Persistence eventually pays: the Australian submarine force before the Collins Class
13 Apr 2016|

Image courtesy of the Department of Defence

The first phase of Australian submarine activity began immediately after Federation, when there was considerable interest in the brand new technology of submersibles. Various schemes were discussed to make use of the new type for Australian port and coastal defence. That early interest reflected vision about submarines’ potential, but the technology wasn’t yet mature enough to be sustained from Australia’s limited industrial and financial base or, arguably, be operationally effective even in such purely defensive roles.

The second phase began with the implementation of the ‘fleet unit’ concept in the wake of the 1909 Imperial Defence Conference. Rapidly developing submarines were an integral element of the force packages to be distributed around the British Empire for local defence and the protection of global sea communications. Australia bought two of the most modern and capable submarines in existence as the nucleus for a larger flotilla, but the outbreak of World War I prevented such expansion. However, the boats soon demonstrated their potential in the RAN’s initial Southwest Pacific operations. Later, the AE2 was the first naval unit to penetrate the Dardanelles, on the same day that the Anzacs went ashore on the Gallipoli peninsula. The early loss of both boats brought this phase to an end.

The third phase began with the transfer of surplus units from the Royal Navy immediately after World War I. That was done not only to maintain a larger operational Empire fleet than the UK could afford after 1918, but to begin building up strength in the Pacific against the threat of the Japanese Navy. A combination of stringent post-war economies and the challenges in maintaining the six war-worn J-class submarines saw them taken out of service within a few years.

The fourth phase began very soon after as a result of the 1923 Imperial Defence Conference. New construction units were conceived as part of a force that would provide for regional defence in Southeast Asia until the arrival in theatre of the main British fleet from the Mediterranean in the event of war with Japan. Australia and, initially, New Zealand planned to develop a submarine capability under this scheme. Australian submarines, intended to be forward-based in Darwin, were to block the major straits of the archipelago against Japanese surface forces entering the Indian Ocean, where they might interfere with the reinforcement of Singapore. A much larger British submarine force operated in the East and South China seas. The initial Australian plan was for two boats, with a proposed steady build program in the United Kingdom to form a flotilla of six.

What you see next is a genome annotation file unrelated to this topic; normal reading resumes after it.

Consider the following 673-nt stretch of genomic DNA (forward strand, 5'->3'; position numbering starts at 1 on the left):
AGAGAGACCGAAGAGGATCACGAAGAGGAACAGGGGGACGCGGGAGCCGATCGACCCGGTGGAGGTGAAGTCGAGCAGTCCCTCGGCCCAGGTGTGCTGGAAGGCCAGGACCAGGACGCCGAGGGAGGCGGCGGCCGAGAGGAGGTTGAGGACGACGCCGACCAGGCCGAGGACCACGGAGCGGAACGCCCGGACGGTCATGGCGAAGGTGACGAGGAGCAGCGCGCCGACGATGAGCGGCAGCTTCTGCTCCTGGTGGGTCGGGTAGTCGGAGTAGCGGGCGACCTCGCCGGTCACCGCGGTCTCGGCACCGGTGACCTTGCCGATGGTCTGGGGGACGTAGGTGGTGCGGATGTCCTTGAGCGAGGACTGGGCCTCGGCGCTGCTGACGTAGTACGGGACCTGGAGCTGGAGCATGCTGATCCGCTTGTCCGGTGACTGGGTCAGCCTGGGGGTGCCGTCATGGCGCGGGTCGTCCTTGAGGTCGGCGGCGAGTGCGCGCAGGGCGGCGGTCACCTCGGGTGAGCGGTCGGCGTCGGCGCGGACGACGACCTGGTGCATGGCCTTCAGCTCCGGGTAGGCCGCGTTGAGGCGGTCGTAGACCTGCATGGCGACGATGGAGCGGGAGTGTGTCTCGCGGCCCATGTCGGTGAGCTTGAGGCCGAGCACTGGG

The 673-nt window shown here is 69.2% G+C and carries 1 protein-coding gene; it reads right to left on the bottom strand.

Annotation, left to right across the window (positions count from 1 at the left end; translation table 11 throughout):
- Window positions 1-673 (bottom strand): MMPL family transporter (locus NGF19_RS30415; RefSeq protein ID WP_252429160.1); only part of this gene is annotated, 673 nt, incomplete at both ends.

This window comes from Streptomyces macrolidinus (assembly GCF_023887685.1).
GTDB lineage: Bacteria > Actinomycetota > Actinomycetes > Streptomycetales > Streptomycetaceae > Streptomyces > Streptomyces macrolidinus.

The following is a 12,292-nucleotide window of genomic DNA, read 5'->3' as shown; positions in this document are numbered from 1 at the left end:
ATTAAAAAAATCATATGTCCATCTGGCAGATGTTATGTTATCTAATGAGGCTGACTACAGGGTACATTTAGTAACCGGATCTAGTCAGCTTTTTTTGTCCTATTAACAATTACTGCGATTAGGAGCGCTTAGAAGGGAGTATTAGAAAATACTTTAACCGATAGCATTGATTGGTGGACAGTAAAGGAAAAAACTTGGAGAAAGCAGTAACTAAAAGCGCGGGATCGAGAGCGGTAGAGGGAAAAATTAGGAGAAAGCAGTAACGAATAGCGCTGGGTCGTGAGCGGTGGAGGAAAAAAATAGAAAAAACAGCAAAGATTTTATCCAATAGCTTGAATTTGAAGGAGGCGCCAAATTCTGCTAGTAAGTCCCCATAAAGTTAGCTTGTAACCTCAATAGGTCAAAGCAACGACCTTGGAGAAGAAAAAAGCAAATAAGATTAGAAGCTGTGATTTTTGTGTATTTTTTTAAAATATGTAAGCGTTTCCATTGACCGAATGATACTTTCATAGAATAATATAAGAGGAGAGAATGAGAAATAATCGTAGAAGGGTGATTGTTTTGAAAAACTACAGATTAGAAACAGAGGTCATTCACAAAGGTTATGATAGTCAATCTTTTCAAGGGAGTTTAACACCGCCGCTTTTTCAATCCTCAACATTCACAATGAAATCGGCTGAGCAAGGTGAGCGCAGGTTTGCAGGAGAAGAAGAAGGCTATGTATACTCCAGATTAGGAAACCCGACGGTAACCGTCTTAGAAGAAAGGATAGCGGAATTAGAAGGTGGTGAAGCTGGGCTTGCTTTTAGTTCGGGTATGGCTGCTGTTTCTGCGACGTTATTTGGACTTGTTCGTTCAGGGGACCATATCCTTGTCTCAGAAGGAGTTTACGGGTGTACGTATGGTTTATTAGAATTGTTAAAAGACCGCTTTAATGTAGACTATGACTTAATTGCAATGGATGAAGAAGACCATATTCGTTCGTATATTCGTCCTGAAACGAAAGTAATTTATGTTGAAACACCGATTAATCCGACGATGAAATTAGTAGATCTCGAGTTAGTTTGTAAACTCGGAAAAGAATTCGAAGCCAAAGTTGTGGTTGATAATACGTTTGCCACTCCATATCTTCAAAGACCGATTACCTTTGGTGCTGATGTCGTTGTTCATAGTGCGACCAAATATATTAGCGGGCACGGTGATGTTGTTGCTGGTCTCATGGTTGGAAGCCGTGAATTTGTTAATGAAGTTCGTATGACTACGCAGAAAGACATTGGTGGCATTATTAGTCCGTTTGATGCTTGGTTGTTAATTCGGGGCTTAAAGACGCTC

The two units acquired were prototypes that suffered from mechanical problems. Although their defects were eventually resolved, the Great Depression forced the RAN to shrink into a core force based on cruisers for trade protection. The submarines were given to the Royal Navy and saw service in World War II, one being lost by accident. During World War II, the RAN briefly operated an ex-Dutch boat, K9, purely for anti-submarine warfare (ASW) training.

The fifth phase, more than three decades later, involved a submarine arm to provide for Australian ASW and anti-surface warfare capability in ‘limited war’ in Asia. The acquisition of modern submarines would also allow better ASW training for Australia’s other forces. The initial buy of four Oberon-class submarines from the UK was originally intended to be followed by four more, but the second batch was reduced to two and the funds used to buy extra fighters for the RAN’s aircraft carrier. In addition to training, the peacetime use of the submarines for intelligence, surveillance and reconnaissance became increasingly important. The Oberons, which were commissioned from 1967 onwards, rapidly proved themselves capable, reliable and quiet, but they had significant sensor and weapon limitations, which became increasingly apparent in exercise encounters with surface and air ASW forces.

A sixth phase, the first to flow smoothly from its predecessor, followed. The Oberon Submarine Weapons Upgrade Program evolved the Oberon design into a total system in which the weapons and sensors fully exploited the potential of what had proved to be a highly effective platform. That extremely successful effort matched a vastly more capable combat data system with advanced sensors, new US-developed Mark 48 torpedoes and the Sub-Harpoon anti-ship missile. The first submarine completed conversion in 1980, and the program reached maturity with the first Harpoon firing in 1985.

Notably, the upgrade of the Oberon submarines with significant new capabilities was achieved in Australia, despite Australia never having built a submarine before. The Oberon class conducted many extended deployments over their service life, ranging as far afield as Hawaii (for RIMPAC exercises), Japan and the Mediterranean. They were a frequent presence in Southeast Asia, including in the early 1970s, as a contribution to the ANZUK force that supported the Five Power Defence Arrangements. Their operational role included surveillance work. They were progressively removed from service between 1992 and 2000.